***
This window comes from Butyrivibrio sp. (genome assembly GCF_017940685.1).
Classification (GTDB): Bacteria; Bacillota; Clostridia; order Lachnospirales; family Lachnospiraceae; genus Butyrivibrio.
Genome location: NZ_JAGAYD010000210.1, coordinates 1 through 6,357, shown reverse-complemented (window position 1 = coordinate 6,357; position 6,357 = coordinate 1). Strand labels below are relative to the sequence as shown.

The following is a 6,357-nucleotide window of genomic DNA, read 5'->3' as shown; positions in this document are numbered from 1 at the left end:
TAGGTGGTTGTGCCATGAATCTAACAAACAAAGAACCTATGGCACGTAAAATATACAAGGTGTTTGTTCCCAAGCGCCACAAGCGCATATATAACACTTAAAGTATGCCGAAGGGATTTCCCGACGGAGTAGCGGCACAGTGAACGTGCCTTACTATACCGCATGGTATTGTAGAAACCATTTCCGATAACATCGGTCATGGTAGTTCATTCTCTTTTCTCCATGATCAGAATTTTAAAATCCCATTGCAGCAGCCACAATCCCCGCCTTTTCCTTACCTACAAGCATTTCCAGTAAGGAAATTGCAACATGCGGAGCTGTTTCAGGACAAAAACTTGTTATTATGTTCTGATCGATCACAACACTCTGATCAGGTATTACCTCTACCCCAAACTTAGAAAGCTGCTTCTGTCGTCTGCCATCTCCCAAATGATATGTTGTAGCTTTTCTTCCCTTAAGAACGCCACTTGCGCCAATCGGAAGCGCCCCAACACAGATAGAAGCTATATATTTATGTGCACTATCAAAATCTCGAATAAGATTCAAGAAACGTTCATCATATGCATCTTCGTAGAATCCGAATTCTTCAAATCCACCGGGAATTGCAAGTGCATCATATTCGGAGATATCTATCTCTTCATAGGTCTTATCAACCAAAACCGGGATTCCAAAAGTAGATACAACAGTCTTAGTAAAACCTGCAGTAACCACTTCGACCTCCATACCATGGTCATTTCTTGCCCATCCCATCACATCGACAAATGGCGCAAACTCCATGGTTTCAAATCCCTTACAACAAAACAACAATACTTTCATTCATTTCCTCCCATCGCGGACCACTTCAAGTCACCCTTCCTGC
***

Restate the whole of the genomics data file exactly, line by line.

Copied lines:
This window comes from Butyrivibrio sp. (genome assembly GCF_017940685.1).
Classification (GTDB): Bacteria; Bacillota; Clostridia; order Lachnospirales; family Lachnospiraceae; genus Butyrivibrio.
Genome location: NZ_JAGAYD010000210.1, coordinates 1 through 6,357, shown reverse-complemented (window position 1 = coordinate 6,357; position 6,357 = coordinate 1). Strand labels below are relative to the sequence as shown.

The following is a 6,357-nucleotide window of genomic DNA, read 5'->3' as shown; positions in this document are numbered from 1 at the left end:
TAGGTGGTTGTGCCATGAATCTAACAAACAAAGAACCTATGGCACGTAAAATATACAAGGTGTTTGTTCCCAAGCGCCACAAGCGCATATATAACACTTAAAGTATGCCGAAGGGATTTCCCGACGGAGTAGCGGCACAGTGAACGTGCCTTACTATACCGCATGGTATTGTAGAAACCATTTCCGATAACATCGGTCATGGTAGTTCATTCTCTTTTCTCCATGATCAGAATTTTAAAATCCCATTGCAGCAGCCACAATCCCCGCCTTTTCCTTACCTACAAGCATTTCCAGTAAGGAAATTGCAACATGCGGAGCTGTTTCAGGACAAAAACTTGTTATTATGTTCTGATCGATCACAACACTCTGATCAGGTATTACCTCTACCCCAAACTTAGAAAGCTGCTTCTGTCGTCTGCCATCTCCCAAATGATATGTTGTAGCTTTTCTTCCCTTAAGAACGCCACTTGCGCCAATCGGAAGCGCCCCAACACAGATAGAAGCTATATATTTATGTGCACTATCAAAATCTCGAATAAGATTCAAGAAACGTTCATCATATGCATCTTCGTAGAATCCGAATTCTTCAAATCCACCGGGAATTGCAAGTGCATCATATTCGGAGATATCTATCTCTTCATAGGTCTTATCAACCAAAACCGGGATTCCAAAAGTAGATACAACAGTCTTAGTAAAACCTGCAGTAACCACTTCGACCTCCATACCATGGTCATTTCTTGCCCATCCCATCACATCGACAAATGGCGCAAACTCCATGGTTTCAAATCCCTTACAACAAAACAACAATACTTTCATTCATTTCCTCCCATCGCGGACCACTTCAAGTCACCCTTCCTGC